Government and humanitarian agencies provide help for immigrants and refugees getting settled after arriving in the U.S., while faith-based groups share both practical aid and Christian compassion.
Many new arrivals are already Christians, including pastors who hope to continue serving in their new homeland. That’s where U.S. Missions Intercultural Ministries missionaries like Julie K. Kraus step up to the plate.
In 2007, Paul and Julie Kraus answered God’s call to minister to growing foreign populations and unreached people groups in New York City. They previously served 20 years as Assemblies of God world missionaries in West Africa, mostly French-speaking Côte d’Ivoire, as well as at Global University, where they learned about immigrant pastors who needed help adjusting.
New York Ministry Network Superintendent Duane P. Durst wanted to create a welcoming environment for the state’s new international residents, and hundreds of ethnic pastors in New York, with AG or similar background, needed assistance. Not all spoke English; many of the Africans spoke French.
The Krauses transferred to U.S. Missions in 2007 and set to work in New York hosting ethnic leaders’ forums and “Who’s My Neighbor” seminars focusing on unreached people groups in communities; connecting pastors; and helping foreign ministers obtain U.S. credentials. Julie taught French in a high-need Title 1 high school in Harlem, while Paul, as the network’s Intercultural Ministries director, began developing the department around three core motivations: raising awareness of New York’s enormous cross-cultural challenge; encouraging and connecting ethnic Christian leaders as partners in addressing the challenge; and resourcing Christians to evangelize effectively to culturally different neighbors.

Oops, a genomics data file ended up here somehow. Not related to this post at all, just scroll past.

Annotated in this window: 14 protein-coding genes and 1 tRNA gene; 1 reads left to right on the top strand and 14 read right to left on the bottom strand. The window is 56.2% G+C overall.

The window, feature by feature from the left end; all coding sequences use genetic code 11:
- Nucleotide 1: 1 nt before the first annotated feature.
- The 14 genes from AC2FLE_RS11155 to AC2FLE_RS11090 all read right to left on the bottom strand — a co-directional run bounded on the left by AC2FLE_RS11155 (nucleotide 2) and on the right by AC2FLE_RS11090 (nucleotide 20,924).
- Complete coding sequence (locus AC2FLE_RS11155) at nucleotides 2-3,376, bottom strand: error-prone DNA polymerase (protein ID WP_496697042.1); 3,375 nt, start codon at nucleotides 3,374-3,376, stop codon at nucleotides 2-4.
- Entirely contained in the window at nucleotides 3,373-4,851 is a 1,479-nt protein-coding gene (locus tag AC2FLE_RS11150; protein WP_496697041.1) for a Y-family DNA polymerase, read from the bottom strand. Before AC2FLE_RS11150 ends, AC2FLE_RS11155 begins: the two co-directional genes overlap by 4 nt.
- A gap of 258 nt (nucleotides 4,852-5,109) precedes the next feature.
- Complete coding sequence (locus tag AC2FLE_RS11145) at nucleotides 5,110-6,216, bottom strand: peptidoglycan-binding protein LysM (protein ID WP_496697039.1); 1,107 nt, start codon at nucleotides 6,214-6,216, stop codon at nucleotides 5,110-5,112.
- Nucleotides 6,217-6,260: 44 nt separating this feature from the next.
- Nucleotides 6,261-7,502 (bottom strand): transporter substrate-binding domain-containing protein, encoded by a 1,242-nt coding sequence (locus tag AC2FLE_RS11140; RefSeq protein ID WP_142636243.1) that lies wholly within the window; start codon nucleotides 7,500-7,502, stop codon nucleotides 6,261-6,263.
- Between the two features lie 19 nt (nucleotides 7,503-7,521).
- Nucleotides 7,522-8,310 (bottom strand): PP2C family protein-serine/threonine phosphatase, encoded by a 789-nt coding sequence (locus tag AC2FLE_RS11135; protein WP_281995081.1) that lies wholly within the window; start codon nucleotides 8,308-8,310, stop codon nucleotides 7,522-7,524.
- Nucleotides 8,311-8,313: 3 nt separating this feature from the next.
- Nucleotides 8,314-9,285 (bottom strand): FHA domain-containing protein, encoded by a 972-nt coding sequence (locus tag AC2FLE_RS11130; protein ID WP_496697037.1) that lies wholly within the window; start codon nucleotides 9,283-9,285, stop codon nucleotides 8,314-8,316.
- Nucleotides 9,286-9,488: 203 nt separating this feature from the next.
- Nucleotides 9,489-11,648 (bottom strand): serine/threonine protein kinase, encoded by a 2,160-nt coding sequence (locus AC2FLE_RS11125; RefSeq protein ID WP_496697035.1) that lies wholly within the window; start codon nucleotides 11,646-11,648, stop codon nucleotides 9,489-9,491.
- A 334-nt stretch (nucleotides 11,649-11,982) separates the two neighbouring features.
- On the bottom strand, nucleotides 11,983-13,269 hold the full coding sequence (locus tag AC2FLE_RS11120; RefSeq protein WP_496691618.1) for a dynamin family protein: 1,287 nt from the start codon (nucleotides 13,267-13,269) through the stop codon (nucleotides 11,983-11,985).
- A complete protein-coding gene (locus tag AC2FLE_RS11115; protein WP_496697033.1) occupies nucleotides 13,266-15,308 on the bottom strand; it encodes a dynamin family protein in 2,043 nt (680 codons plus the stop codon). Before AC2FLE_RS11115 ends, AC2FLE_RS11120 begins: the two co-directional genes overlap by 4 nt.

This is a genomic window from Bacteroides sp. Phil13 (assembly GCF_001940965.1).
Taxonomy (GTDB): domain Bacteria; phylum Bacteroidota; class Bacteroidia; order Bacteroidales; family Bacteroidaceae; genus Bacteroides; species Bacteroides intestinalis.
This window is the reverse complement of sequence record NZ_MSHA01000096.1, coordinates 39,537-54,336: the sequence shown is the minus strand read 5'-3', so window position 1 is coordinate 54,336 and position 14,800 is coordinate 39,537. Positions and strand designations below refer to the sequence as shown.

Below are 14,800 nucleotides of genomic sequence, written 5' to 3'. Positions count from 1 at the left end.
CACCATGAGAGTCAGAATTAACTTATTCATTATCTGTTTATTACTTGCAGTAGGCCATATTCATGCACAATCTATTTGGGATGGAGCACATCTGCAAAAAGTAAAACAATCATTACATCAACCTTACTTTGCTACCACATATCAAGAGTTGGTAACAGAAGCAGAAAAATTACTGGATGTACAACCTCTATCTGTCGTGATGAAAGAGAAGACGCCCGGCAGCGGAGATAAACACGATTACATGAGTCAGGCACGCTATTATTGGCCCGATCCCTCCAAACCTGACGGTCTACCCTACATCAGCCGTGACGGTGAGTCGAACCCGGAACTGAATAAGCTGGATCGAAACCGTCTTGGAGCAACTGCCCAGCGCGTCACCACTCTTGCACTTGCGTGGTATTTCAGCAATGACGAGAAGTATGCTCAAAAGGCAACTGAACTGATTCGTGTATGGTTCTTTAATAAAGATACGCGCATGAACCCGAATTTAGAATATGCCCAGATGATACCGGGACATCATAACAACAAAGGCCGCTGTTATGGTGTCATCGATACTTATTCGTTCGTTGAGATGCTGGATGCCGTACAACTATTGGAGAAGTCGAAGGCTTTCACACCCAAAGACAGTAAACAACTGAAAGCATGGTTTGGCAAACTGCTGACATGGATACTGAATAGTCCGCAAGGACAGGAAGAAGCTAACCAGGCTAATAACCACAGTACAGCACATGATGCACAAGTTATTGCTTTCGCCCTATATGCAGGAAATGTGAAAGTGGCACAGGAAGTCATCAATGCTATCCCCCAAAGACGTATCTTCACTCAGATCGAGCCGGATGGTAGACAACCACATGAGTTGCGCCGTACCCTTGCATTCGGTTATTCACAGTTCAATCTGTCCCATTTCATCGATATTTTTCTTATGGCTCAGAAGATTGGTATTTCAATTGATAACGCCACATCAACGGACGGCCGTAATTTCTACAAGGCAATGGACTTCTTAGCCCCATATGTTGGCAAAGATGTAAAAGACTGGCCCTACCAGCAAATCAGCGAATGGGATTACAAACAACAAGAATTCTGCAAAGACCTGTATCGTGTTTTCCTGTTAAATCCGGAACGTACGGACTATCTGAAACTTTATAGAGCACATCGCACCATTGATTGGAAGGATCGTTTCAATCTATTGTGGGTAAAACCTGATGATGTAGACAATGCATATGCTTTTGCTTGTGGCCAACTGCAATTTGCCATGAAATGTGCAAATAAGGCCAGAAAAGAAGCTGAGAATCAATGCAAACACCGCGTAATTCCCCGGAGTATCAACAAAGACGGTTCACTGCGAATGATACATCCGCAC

“To effectively communicate the gospel, we can’t just be experts in our own culture,” says Julie Kraus, 63. “We must recognize our negative biases and find ways to bridge cultures. Understanding culture is essential to building trust and sharing the gospel.”
In 2017, Paul Kraus received a medical diagnosis of multiple myeloma. In November 2019, Paul and Julie relocated to Illinois to be near family while Paul was a candidate for CAR T-cell therapy through the University of Chicago. However, he died March 4, 2020.
CONTINUING IN MINISTRY
As Julie navigated pragmatic changes and personal grief, she still sensed a ministry calling from God. She continued the work in New York, assuming Paul’s position as network Intercultural Ministries director. She met ethnic pastors via Zoom even during COVID-19 restrictions. Other U.S. missionaries sometimes joined in, including those working with Native American populations in New York.
In spite of Paul’s illness and death, Julie says God used the move to Chicago to open greater doors of connectivity with French-speaking pastors and churches in Minnesota, Illinois, Indiana, Ohio, and other states. After the AG national Office of Ethnic Relations asked Julie to write a welcome letter to a French-speaking Congolese pastor in Minnesota, she connected with other Togolese there.
The Ohio Ministry Network is a partner, as AG leaders in the Buckeye State look to support refugee ministers such as Amon Kajabika in his church planting and French/Swahili ministry training vision. Kraus is grateful to Durst for his leadership in facilitating connections, wisdom in seeing the needs, and support of efforts to equip other districts.